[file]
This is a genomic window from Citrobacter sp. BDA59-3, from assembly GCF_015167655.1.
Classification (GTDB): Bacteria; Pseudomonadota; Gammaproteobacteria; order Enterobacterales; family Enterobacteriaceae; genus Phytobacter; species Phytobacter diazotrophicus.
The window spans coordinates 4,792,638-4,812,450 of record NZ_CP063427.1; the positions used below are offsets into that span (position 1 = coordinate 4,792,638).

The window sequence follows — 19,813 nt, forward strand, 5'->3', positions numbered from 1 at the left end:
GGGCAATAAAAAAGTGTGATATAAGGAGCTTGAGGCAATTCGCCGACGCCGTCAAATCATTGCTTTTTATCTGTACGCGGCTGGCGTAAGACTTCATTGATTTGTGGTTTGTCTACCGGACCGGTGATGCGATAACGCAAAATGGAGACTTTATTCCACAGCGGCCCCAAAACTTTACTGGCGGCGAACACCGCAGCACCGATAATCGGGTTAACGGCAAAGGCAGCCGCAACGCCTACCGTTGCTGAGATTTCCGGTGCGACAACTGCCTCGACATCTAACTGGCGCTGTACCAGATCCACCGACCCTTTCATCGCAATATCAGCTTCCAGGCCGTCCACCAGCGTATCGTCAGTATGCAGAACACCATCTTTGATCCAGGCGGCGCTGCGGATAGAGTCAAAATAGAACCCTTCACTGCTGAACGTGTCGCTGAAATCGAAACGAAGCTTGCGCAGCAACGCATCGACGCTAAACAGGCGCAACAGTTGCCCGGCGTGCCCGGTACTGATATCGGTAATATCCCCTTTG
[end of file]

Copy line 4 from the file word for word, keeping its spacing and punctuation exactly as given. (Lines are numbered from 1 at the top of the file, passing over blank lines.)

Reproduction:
The window sequence follows — 19,813 nt, forward strand, 5'->3', positions numbered from 1 at the left end: